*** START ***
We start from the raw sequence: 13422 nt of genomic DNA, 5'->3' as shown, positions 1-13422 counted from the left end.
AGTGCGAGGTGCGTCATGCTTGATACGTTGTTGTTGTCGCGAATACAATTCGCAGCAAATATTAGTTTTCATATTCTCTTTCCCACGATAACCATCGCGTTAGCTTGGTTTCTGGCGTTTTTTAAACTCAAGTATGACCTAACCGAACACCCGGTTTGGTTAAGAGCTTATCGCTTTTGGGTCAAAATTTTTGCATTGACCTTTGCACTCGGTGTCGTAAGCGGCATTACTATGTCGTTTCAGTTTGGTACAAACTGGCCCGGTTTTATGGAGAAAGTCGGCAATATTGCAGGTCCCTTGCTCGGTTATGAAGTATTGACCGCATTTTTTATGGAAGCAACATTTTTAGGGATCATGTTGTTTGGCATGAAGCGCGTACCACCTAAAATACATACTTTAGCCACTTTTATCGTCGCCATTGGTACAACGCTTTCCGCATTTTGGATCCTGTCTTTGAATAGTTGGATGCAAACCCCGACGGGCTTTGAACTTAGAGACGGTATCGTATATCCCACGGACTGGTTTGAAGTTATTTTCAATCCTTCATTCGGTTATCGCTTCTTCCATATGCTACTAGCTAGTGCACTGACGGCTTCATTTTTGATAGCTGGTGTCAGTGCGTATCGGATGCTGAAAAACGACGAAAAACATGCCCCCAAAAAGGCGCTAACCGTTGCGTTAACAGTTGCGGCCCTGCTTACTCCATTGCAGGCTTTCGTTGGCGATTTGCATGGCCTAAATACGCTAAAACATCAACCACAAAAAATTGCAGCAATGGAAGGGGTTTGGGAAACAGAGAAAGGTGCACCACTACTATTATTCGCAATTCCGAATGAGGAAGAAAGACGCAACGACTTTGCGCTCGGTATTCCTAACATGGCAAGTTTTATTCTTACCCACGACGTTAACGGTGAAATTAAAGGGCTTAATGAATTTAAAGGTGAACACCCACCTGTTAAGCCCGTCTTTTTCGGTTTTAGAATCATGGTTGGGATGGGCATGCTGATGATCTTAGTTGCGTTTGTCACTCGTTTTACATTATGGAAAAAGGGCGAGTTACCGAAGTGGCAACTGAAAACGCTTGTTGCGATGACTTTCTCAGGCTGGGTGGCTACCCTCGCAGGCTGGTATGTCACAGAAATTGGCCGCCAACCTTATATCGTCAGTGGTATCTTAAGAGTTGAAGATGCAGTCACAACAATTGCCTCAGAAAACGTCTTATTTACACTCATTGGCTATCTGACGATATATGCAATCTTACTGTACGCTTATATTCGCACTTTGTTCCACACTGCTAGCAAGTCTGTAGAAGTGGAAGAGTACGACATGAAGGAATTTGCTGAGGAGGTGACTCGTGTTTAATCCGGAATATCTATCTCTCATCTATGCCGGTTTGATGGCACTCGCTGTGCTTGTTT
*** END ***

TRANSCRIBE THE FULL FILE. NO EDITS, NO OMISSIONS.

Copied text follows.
We start from the raw sequence: 13422 nt of genomic DNA, 5'->3' as shown, positions 1-13422 counted from the left end.
AGTGCGAGGTGCGTCATGCTTGATACGTTGTTGTTGTCGCGAATACAATTCGCAGCAAATATTAGTTTTCATATTCTCTTTCCCACGATAACCATCGCGTTAGCTTGGTTTCTGGCGTTTTTTAAACTCAAGTATGACCTAACCGAACACCCGGTTTGGTTAAGAGCTTATCGCTTTTGGGTCAAAATTTTTGCATTGACCTTTGCACTCGGTGTCGTAAGCGGCATTACTATGTCGTTTCAGTTTGGTACAAACTGGCCCGGTTTTATGGAGAAAGTCGGCAATATTGCAGGTCCCTTGCTCGGTTATGAAGTATTGACCGCATTTTTTATGGAAGCAACATTTTTAGGGATCATGTTGTTTGGCATGAAGCGCGTACCACCTAAAATACATACTTTAGCCACTTTTATCGTCGCCATTGGTACAACGCTTTCCGCATTTTGGATCCTGTCTTTGAATAGTTGGATGCAAACCCCGACGGGCTTTGAACTTAGAGACGGTATCGTATATCCCACGGACTGGTTTGAAGTTATTTTCAATCCTTCATTCGGTTATCGCTTCTTCCATATGCTACTAGCTAGTGCACTGACGGCTTCATTTTTGATAGCTGGTGTCAGTGCGTATCGGATGCTGAAAAACGACGAAAAACATGCCCCCAAAAAGGCGCTAACCGTTGCGTTAACAGTTGCGGCCCTGCTTACTCCATTGCAGGCTTTCGTTGGCGATTTGCATGGCCTAAATACGCTAAAACATCAACCACAAAAAATTGCAGCAATGGAAGGGGTTTGGGAAACAGAGAAAGGTGCACCACTACTATTATTCGCAATTCCGAATGAGGAAGAAAGACGCAACGACTTTGCGCTCGGTATTCCTAACATGGCAAGTTTTATTCTTACCCACGACGTTAACGGTGAAATTAAAGGGCTTAATGAATTTAAAGGTGAACACCCACCTGTTAAGCCCGTCTTTTTCGGTTTTAGAATCATGGTTGGGATGGGCATGCTGATGATCTTAGTTGCGTTTGTCACTCGTTTTACATTATGGAAAAAGGGCGAGTTACCGAAGTGGCAACTGAAAACGCTTGTTGCGATGACTTTCTCAGGCTGGGTGGCTACCCTCGCAGGCTGGTATGTCACAGAAATTGGCCGCCAACCTTATATCGTCAGTGGTATCTTAAGAGTTGAAGATGCAGTCACAACAATTGCCTCAGAAAACGTCTTATTTACACTCATTGGCTATCTGACGATATATGCAATCTTACTGTACGCTTATATTCGCACTTTGTTCCACACTGCTAGCAAGTCTGTAGAAGTGGAAGAGTACGACATGAAGGAATTTGCTGAGGAGGTGACTCGTGTTTAATCCGGAATATCTATCTCTCATCTATGCCGGTTTGATGGCACTCGCTGTGCTTGTTT